The National Park Service supports communities in promoting local stewardship of the region’s natural and cultural heritage to strengthen a sense of place and local economies. NPS provides technical assistance and funding support for efforts in historic preservation, natural resource conservation, recreation, heritage tourism, and education.
The Champlain Valley National Heritage Partnership (CVNHP) preserves, protects, and interprets the historical, cultural, and recreational resources of the Champlain Valley. The CVNHP works with state and provincial governments, local communities, and non-profit organizations to improve the understanding and appreciation of this heritage and foster its stewardship. CVNHP partnerships and projects leverage greater investment for long-term preservation and promotion of cultural heritage as an integral part of sustainable economic development.
Learn more about the Champlain Valley National Heritage Partnership
The NPS Rivers, Trails and Conservation Assistance Program supports community-led natural resource conservation and outdoor recreation projects throughout the watershed. NPS recreational planning professionals provide technical assistance to community groups, nonprofits, tribes and state and local governments to design trails and parks, conserve and improve access to rivers, protect special places, and create recreational opportunities.
Learn more about the Rivers, Trails and Conservation Assistance Program
Portions of the Upper Missisquoi and Trout Rivers were designated National Wild and Scenic Rivers in 2014, and recognized for their remarkable scenic, recreational, fish and wildlife, historic, and cultural values. The NPS worked closely with a local committee to craft a vision and plan to promote and protect this nationally-significant waterway. Wild and Scenic River designation brings recognition to a region and can boost the local economy through tourism and capacity-building for river stewardship through matching grants, volunteer assistance, and the NPS-supported River Community Grants Program.
Learn more about the National Wild and Scenic Rivers System
Stretching 4,600 miles across eight states from North Dakota to Vermont, the North Country Trail (N.C.T.) is one of the longest National Scenic Trails in the National Trail System. The Trail traverses through more than 160 federal, state and local public lands. The N.C.T is administered by the National Park Service in coordination with various federal, state and local agencies, and maintained by volunteers of the North Country Trail Association and its partners. Work is currently underway to connect the N.C.T. to the Long Trail and Appalachian National Scenic Trail in Vermont. Learn more about the North Country National Scenic Trail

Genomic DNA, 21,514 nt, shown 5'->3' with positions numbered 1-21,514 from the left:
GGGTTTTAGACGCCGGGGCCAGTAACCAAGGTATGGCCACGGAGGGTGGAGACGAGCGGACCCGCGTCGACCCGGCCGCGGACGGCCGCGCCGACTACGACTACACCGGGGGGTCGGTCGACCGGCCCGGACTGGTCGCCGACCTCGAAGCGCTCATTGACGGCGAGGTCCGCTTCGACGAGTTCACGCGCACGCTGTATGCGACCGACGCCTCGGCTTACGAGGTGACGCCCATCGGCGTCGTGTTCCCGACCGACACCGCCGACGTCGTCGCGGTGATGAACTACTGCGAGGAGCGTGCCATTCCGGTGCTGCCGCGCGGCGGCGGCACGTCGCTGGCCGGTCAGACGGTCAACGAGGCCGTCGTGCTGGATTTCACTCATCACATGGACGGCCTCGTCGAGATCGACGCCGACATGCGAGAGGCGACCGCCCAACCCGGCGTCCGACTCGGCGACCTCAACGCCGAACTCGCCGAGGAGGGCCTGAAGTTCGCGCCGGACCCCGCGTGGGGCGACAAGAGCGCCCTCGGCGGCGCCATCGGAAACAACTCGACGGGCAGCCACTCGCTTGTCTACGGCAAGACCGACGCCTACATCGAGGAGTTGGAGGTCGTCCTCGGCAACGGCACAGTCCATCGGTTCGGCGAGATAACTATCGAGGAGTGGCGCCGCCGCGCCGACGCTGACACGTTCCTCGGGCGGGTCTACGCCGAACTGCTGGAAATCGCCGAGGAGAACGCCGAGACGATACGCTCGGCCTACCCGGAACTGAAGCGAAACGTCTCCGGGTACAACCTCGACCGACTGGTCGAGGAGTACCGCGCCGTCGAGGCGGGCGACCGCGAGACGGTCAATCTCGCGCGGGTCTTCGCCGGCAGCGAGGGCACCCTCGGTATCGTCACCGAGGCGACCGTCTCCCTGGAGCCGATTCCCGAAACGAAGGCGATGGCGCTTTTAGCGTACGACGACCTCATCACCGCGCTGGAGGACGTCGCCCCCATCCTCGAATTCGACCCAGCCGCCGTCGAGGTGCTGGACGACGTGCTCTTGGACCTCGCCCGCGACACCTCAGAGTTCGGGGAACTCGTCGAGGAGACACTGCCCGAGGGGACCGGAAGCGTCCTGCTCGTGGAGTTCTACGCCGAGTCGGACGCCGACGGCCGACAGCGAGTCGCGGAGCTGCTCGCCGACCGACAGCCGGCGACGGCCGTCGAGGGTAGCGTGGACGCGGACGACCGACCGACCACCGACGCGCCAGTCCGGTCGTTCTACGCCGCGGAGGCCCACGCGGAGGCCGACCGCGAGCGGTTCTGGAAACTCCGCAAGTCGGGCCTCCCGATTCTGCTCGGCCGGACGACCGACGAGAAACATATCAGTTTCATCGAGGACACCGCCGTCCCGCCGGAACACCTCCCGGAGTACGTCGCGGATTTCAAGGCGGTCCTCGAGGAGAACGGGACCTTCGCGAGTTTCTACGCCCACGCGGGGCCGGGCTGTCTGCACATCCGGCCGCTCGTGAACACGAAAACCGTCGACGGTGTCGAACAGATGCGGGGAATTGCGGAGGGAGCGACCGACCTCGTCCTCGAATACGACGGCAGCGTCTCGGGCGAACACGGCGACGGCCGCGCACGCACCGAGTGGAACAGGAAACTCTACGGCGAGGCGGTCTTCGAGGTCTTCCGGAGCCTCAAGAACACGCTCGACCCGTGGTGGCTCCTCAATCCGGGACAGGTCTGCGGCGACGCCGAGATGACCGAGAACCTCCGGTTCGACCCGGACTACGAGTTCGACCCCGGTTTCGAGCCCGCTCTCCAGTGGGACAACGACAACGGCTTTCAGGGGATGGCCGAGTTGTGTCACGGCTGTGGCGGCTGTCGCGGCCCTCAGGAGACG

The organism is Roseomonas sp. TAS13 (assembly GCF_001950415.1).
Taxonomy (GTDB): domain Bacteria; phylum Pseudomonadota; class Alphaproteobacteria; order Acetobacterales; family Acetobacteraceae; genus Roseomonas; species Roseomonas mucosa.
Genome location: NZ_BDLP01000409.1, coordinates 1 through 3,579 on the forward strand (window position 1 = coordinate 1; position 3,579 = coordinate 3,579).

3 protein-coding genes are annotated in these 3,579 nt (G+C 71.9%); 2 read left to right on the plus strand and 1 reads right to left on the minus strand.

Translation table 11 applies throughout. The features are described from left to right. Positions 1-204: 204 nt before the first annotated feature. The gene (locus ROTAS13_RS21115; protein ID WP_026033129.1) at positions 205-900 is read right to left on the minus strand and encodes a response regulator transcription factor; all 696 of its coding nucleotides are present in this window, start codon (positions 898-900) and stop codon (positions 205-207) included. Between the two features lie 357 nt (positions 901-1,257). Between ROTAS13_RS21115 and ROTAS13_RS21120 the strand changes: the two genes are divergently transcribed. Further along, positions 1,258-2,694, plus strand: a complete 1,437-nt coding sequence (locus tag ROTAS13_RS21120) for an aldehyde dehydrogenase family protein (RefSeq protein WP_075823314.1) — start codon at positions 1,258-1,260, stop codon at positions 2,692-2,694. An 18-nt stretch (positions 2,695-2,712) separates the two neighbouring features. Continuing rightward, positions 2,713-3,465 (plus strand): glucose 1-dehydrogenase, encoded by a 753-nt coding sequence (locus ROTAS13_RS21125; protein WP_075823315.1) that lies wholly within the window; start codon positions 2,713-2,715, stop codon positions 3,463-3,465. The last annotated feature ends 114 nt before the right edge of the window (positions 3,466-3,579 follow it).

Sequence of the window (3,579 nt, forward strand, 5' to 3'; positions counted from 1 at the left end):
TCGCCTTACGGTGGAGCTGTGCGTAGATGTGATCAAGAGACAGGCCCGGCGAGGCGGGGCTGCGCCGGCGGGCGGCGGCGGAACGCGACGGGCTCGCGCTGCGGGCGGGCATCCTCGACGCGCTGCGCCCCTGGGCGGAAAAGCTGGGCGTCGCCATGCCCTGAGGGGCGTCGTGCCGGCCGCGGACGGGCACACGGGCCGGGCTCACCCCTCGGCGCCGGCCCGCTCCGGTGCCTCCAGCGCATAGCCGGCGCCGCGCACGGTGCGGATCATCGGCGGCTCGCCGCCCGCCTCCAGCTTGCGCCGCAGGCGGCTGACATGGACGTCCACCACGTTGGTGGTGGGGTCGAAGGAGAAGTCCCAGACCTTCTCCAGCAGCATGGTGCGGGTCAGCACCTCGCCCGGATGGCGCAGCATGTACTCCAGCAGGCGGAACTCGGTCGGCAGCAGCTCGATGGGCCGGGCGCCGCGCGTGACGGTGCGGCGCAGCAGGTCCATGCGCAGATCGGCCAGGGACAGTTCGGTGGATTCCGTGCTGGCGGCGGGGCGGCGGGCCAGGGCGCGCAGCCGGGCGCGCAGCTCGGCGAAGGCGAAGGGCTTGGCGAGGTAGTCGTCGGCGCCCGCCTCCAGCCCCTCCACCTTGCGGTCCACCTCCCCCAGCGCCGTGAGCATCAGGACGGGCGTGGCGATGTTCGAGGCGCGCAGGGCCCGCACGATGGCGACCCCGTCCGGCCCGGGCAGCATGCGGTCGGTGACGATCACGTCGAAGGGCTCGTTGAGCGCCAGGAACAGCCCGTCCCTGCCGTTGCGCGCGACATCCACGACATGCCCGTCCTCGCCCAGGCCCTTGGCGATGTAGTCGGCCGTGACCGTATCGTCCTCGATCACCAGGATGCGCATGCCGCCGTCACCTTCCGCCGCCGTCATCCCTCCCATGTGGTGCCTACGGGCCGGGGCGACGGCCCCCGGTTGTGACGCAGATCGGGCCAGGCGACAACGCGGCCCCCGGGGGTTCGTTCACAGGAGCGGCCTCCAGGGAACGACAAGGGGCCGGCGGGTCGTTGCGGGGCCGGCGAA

The Champlain Valley National Heritage Partnership and the U.S. Fish and Wildlife Services collaborated with multiple partners to celebrate the International Year of the Salmon. Partners highlighted Lake Champlain’s natural heritage by telling the story of the outstanding bounty of salmon in Lake Champlain reported in the late 18th and early 19th centuries. Programs focused on the demise of the Atlantic salmon, its successful reintroduction in 1972, and the current challenges of maintaining the species.
Learn more about the International Year of the Salmon
Other Federal Agencies Involved: USFWS, EPA
This new national grant program supports initiatives that provide subgrants to rehabilitate historic properties and foster economic development of rural communities. In 2019, The Preservation Trust of Vermont received $747,000 in the first inaugural grant award for the new program and since then have awarded subgrants to seven community projects throughout the state.
Learn more about historic preservation grants